The 20th century witnessed an evangelical backlash against traditional, or classical, education. In the face of growing secularism, Christians started a ton of Bible institutes and colleges to train their children. Their reaction is understandable. Much good has indeed come from such institutions (a genuine love for God, evangelistic passion, actional love for one’s neighbor, etc), though one can also spot harmful effects as well. Perhaps the major weakness of the Bible institute model is its general lack of rigorous intellectual training. Essentially, many Christians ceded the cultural space to non-Christians in creating their own Christian subculture.
One of the hardest hit groups was the pastoral corps, who were often encouraged to gain only an education in the Bible, if even that. Many times, pastors began the work of ministry without any formal training and any intellectual engagement with the classical tradition–history, philosophy, the sciences, rhetoric, math, etc, languages. Over time, it actually became a bad thing to have received extensive education, as this signaled that one cared more for the academy for the church and more for accolades than for a ministry. The result? Pastors who preached the Bible but who failed to develop thoughtful responses to the culture and failed to develop bridges to it through intellectual and personal engagement. The Christian church was never meant to be a ghetto. It was meant to be a city on a hill. The loss of interest cut the church off from the culture at a time when major philosophical shifts necessitated the witness of the Christian mind.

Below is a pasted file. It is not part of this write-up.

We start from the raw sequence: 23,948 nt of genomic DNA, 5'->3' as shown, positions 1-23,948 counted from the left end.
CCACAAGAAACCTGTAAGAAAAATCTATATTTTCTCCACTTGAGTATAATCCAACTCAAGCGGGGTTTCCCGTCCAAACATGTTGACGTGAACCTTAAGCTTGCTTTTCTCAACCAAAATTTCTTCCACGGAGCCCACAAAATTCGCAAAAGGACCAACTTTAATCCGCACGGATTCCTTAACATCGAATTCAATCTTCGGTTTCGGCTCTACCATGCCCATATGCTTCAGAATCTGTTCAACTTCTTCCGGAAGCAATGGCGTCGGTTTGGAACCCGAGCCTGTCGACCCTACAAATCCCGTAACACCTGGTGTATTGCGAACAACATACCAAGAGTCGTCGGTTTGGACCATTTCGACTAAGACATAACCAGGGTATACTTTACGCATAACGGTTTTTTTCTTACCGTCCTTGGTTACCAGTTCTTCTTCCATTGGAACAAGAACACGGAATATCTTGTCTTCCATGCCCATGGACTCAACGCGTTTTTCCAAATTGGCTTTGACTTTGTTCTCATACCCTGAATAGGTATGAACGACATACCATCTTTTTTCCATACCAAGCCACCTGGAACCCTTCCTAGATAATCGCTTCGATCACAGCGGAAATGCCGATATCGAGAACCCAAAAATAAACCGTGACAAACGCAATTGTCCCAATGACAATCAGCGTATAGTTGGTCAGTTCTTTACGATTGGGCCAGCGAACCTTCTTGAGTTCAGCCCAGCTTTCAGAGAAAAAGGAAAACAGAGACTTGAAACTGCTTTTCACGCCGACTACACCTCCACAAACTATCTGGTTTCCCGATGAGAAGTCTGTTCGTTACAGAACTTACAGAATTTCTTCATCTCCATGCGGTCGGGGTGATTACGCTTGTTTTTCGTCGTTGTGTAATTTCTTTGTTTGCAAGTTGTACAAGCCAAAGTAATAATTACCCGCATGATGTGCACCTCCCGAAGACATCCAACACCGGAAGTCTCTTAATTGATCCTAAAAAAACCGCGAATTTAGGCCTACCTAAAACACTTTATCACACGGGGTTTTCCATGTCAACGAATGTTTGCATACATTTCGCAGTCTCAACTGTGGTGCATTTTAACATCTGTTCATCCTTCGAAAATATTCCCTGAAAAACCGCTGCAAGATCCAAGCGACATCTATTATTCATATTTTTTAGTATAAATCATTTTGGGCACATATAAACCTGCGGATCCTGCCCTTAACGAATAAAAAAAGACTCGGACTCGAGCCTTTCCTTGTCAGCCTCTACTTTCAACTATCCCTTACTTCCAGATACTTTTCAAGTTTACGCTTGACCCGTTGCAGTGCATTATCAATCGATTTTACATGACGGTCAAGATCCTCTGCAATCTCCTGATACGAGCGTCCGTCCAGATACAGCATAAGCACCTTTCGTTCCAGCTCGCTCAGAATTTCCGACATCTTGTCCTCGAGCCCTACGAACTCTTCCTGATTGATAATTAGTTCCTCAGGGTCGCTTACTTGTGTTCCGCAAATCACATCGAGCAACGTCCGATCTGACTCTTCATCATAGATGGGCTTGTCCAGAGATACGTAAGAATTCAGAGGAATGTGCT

I’m thankful to be at a seminary where many young men want to rigorously educate themselves in order that they would be prepared to engage their world and build intellectual bridges to it. Pastors are to be the leaders of the Christian community on earth, and they ought not to lead it simply by a godly personal walk or excellent administration but by the exercise of a critical and thoughtful intellect. They ought to model for their people responsible engagement with the culture and show their people that we need not flee from the world or cower before it. Instead, we need to answer its questions, demonstrate the incredible coherence and beauty of the Christian worldview, and speak the gospel as the cure to its sin sickness and hellish fate. We need to turn away from a past that has mentally starved itself and raise up a generation of men full of passion for God and profundity of thought. It is no virtue to be smart, for sure. But neither is it a virtue to be foolish.